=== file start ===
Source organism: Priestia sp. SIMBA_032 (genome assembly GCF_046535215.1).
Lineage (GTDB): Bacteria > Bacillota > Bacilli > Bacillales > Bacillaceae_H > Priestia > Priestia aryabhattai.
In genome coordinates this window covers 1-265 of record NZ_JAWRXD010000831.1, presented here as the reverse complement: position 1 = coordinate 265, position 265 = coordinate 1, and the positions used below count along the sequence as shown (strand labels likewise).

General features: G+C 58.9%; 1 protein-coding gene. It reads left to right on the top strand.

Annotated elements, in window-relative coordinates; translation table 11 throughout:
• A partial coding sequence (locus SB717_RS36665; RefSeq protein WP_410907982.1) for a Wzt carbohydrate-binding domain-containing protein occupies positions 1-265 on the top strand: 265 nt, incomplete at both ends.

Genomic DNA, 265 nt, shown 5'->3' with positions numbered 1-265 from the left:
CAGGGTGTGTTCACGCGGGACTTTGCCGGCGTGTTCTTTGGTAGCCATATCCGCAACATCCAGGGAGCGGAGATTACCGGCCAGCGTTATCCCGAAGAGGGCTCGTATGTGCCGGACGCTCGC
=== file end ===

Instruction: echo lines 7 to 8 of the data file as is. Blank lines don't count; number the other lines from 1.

Genomic DNA, 265 nt, shown 5'->3' with positions numbered 1-265 from the left:
CAGGGTGTGTTCACGCGGGACTTTGCCGGCGTGTTCTTTGGTAGCCATATCCGCAACATCCAGGGAGCGGAGATTACCGGCCAGCGTTATCCCGAAGAGGGCTCGTATGTGCCGGACGCTCGC